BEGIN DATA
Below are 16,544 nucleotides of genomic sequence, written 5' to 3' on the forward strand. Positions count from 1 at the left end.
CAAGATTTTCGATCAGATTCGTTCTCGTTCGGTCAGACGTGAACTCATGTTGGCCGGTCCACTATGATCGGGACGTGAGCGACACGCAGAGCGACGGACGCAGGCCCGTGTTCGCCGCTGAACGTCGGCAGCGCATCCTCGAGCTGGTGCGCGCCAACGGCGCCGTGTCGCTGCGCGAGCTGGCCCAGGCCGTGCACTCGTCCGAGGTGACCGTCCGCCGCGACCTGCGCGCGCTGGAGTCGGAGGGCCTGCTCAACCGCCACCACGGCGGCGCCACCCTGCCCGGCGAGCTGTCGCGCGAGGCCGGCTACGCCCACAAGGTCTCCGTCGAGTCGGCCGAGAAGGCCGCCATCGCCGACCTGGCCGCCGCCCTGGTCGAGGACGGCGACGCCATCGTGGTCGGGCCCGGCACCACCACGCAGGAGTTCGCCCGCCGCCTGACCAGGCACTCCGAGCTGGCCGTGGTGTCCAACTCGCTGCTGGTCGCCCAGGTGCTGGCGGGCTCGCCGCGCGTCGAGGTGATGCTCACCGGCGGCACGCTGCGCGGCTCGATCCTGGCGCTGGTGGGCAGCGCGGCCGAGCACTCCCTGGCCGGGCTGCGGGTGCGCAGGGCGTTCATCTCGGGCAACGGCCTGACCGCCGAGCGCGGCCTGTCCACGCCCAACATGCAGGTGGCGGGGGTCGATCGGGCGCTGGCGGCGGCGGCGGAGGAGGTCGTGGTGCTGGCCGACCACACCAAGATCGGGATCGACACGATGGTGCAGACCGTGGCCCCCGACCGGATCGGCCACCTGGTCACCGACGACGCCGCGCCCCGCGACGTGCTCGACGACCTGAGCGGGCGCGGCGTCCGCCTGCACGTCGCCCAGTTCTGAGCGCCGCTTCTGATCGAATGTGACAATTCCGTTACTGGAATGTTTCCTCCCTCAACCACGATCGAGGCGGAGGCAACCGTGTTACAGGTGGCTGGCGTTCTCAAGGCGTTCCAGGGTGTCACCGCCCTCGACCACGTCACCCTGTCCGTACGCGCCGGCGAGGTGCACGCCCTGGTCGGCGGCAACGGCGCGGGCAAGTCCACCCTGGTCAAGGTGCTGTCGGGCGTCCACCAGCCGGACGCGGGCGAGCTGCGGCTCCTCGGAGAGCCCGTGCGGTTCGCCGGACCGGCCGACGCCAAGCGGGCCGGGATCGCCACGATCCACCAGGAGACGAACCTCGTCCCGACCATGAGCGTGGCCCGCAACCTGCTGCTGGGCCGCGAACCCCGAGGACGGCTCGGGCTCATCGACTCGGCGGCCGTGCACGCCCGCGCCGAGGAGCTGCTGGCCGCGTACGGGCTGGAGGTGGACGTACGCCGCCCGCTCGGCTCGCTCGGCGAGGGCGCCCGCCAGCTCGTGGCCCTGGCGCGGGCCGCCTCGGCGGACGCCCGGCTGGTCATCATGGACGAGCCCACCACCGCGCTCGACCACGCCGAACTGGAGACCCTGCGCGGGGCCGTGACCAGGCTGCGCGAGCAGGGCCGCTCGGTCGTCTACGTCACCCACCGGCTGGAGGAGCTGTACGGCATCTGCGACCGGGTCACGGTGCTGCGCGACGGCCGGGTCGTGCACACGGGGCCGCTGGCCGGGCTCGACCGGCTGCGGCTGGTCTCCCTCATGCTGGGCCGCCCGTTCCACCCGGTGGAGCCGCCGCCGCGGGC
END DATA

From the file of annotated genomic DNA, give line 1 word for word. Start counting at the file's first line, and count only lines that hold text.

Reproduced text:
Below are 16,544 nucleotides of genomic sequence, written 5' to 3' on the forward strand. Positions count from 1 at the left end.